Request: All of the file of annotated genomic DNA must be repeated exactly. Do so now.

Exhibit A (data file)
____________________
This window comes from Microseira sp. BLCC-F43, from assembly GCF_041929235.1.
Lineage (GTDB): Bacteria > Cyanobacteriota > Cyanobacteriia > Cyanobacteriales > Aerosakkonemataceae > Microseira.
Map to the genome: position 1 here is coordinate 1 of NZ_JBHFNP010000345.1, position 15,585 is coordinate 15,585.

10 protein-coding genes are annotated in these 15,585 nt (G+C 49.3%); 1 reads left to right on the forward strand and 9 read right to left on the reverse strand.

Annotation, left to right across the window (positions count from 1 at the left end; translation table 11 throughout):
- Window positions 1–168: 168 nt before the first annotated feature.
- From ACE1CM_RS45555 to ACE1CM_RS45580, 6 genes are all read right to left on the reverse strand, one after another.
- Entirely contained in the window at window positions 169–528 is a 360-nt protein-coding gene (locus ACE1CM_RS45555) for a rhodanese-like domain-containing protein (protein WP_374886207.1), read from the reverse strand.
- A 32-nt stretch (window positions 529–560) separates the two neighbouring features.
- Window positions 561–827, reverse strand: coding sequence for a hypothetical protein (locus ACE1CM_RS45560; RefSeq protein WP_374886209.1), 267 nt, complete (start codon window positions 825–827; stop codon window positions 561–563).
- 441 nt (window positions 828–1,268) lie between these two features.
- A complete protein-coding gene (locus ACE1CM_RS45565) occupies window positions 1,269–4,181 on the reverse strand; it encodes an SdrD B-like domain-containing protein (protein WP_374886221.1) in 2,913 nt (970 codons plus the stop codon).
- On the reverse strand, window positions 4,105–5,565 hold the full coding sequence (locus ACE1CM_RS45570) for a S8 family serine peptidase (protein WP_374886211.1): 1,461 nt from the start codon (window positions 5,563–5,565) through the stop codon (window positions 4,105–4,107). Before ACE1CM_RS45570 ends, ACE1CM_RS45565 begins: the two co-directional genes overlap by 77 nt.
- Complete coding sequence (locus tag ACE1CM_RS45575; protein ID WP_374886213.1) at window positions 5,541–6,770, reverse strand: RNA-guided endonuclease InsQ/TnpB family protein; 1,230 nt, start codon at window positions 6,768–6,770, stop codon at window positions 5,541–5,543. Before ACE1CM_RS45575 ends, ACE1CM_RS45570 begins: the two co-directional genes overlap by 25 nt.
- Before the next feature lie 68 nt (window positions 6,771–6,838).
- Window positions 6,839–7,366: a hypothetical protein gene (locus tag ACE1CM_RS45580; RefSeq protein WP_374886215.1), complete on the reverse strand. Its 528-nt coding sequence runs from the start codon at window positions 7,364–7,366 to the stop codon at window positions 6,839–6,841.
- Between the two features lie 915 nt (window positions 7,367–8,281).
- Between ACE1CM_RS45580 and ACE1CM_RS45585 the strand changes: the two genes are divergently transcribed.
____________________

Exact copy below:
This window comes from Microseira sp. BLCC-F43, from assembly GCF_041929235.1.
Lineage (GTDB): Bacteria > Cyanobacteriota > Cyanobacteriia > Cyanobacteriales > Aerosakkonemataceae > Microseira.
Map to the genome: position 1 here is coordinate 1 of NZ_JBHFNP010000345.1, position 15,585 is coordinate 15,585.

10 protein-coding genes are annotated in these 15,585 nt (G+C 49.3%); 1 reads left to right on the forward strand and 9 read right to left on the reverse strand.

Annotation, left to right across the window (positions count from 1 at the left end; translation table 11 throughout):
- Window positions 1–168: 168 nt before the first annotated feature.
- From ACE1CM_RS45555 to ACE1CM_RS45580, 6 genes are all read right to left on the reverse strand, one after another.
- Entirely contained in the window at window positions 169–528 is a 360-nt protein-coding gene (locus ACE1CM_RS45555) for a rhodanese-like domain-containing protein (protein WP_374886207.1), read from the reverse strand.
- A 32-nt stretch (window positions 529–560) separates the two neighbouring features.
- Window positions 561–827, reverse strand: coding sequence for a hypothetical protein (locus ACE1CM_RS45560; RefSeq protein WP_374886209.1), 267 nt, complete (start codon window positions 825–827; stop codon window positions 561–563).
- 441 nt (window positions 828–1,268) lie between these two features.
- A complete protein-coding gene (locus ACE1CM_RS45565) occupies window positions 1,269–4,181 on the reverse strand; it encodes an SdrD B-like domain-containing protein (protein WP_374886221.1) in 2,913 nt (970 codons plus the stop codon).
- On the reverse strand, window positions 4,105–5,565 hold the full coding sequence (locus ACE1CM_RS45570) for a S8 family serine peptidase (protein WP_374886211.1): 1,461 nt from the start codon (window positions 5,563–5,565) through the stop codon (window positions 4,105–4,107). Before ACE1CM_RS45570 ends, ACE1CM_RS45565 begins: the two co-directional genes overlap by 77 nt.
- Complete coding sequence (locus tag ACE1CM_RS45575; protein ID WP_374886213.1) at window positions 5,541–6,770, reverse strand: RNA-guided endonuclease InsQ/TnpB family protein; 1,230 nt, start codon at window positions 6,768–6,770, stop codon at window positions 5,541–5,543. Before ACE1CM_RS45575 ends, ACE1CM_RS45570 begins: the two co-directional genes overlap by 25 nt.
- Before the next feature lie 68 nt (window positions 6,771–6,838).
- Window positions 6,839–7,366: a hypothetical protein gene (locus tag ACE1CM_RS45580; RefSeq protein WP_374886215.1), complete on the reverse strand. Its 528-nt coding sequence runs from the start codon at window positions 7,364–7,366 to the stop codon at window positions 6,839–6,841.
- Between the two features lie 915 nt (window positions 7,367–8,281).
- Between ACE1CM_RS45580 and ACE1CM_RS45585 the strand changes: the two genes are divergently transcribed.